At Last Carlotta O'Neill, Eugene's Feisty Widow, Takes Stage Center in a Play by Barbara Gelb
updated 03/23/1987 AT 01:00 AM EST
•originally published 03/23/1987 AT 01:00 AM EST
And not an easy one. Though alone onstage, Dewhurst—playing the volatile ex-actress Carlotta from 40 to 80—must delineate a major period of theatrical history while detailing her own tortured marriage to a self-destructive genius. It was Gelb's task to knead all this material into a coherent two-hour monodrama. "Seeing my three grandchildren was all that kept me sane doing this production," says Barbara.
Although writing a play was new to Gelb, the material was familiar. My Gene is but the latest public demonstration of Gelb's continuing passion for one of America's finest dramatists. She and Arthur wrote the 1962 bestseller O'Neill, the first major biography of the Nobel prizewinner.
The Gelbs began researching the biography in 1956, three years after O'Neill's death from pneumonia. Barbara was wary of interviewing Carlotta, then in her 70s. "Carlotta was very, very much the grande dame," recalls Barbara, adding that Carlotta—who died of heart failure in 1970—was partial to men. She told friends falsely that Barbara wrote the first half of the book, about O'Neill's previous two wives, and that Arthur wrote about O'Neill's life after the playwright married Carlotta.
Now, a quarter-century later and having produced three non-O'Neill books, Barbara has returned to Carlotta. Dewhurst asked Gelb to write the play as "an annuity," a solo vehicle that the actress could tour with at college campuses. Gelb delivered something more. "Barbara gave Carlotta, who has always been known as a bitch, a life with another side to her," says Dewhurst, explaining that audiences now realize Carlotta's strong influence on O'Neill and his characters.
It's quite understandable that Gelb should have a true feeling for theatrical life. Barbara's mother, Elza, was the younger sister of violinist Jascha Heifetz, and her stepfather, S.N. Behrman, was a celebrated playwright. Stage heavyweights such as the Lunts and Laurence Olivier were regular callers at the Behrmans' Park Avenue flat. (Gelb's natural father was Harold Stone, "the youngest millionaire in the country before the crash.") After a year at Swarthmore, Barbara dropped out and in 1944 became a copygirl ("We called them copygirls, not persons") at the New York Times, where she met Arthur, then a lowly news clerk.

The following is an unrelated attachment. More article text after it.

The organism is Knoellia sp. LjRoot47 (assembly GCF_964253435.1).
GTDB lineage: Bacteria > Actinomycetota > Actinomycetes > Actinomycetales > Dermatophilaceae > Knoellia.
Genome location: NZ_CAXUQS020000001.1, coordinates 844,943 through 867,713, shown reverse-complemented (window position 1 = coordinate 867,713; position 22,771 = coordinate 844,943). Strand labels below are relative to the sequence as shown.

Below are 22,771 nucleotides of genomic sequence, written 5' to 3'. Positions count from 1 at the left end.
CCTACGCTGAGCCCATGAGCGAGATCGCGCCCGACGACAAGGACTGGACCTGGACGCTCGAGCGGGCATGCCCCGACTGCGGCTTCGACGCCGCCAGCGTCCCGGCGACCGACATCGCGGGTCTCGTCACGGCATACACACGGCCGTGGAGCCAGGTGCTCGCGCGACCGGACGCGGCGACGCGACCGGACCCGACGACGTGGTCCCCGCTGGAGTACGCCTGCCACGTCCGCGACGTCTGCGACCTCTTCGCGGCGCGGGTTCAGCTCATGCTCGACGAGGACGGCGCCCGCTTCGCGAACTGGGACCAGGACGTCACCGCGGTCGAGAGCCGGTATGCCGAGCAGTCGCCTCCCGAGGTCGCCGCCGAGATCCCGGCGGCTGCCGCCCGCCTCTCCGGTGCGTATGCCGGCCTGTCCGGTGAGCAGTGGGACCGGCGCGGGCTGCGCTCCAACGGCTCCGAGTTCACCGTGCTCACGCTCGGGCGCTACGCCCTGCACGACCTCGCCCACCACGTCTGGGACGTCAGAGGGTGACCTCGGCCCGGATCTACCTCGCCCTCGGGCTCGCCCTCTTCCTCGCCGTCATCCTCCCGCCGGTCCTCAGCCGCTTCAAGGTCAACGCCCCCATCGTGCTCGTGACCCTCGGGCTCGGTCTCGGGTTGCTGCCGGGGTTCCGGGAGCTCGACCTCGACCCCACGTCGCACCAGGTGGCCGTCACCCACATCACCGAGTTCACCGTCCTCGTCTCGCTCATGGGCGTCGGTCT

Her first gift to him was a set of O'Neill's collected plays and, according to Arthur, "our first really expensive date" was the Broadway production of O'Neill's The Iceman Cometh in 1946. They were married the same year; shortly before, Barbara left the paper and began free-lance writing. "Barbara was really a better writer than I was," says Arthur, now 63, "but [World War II] veterans were returning, and the women were gently asked to move on." As Arthur has risen at the paper, Barbara has become inured to complaints that her lengthy feature articles on O'Neill and other literary and entertainment figures run in the Times because she is the boss's wife. "I was writing articles for the Times a long time before my husband became an editor there," she says confidently. As to whether Arthur ever assigns or edits her stories, she says, "No, never."
Today the Gelbs live in a large Upper West Side apartment and have a second home on Long Island. They are in close touch with their sons, Michael, 35, a building contractor in Worcester, Mass., and Peter, 33, an executive at a musicians management firm in New York. The couple socialize primarily with other journalists and writers, and Barbara is known in their crowd as an astute critic. Says Joseph (Catch-22) Heller: "She doesn't mince words."
The critics didn't mince words either about My Gene. Too many facts, they carped, not enough drama. Gelb, who cut 50 pages of factual material during rehearsals, will not read the notices. She does, however, provide her own. "I'm not saying I'm a playwright yet," she says, "but I do understand what it's about now." Her playwright friend Jean (Mary, Mary) Kerr, whose husband Walter was for many years the Times drama critic, argues that Arthur's perceived domination of cultural coverage at the Times negatively affected the critics' views. "I feel she suffers from the syndrome I've suffered from," says Kerr. "If he's so damn smart, why isn't she Shakespeare?"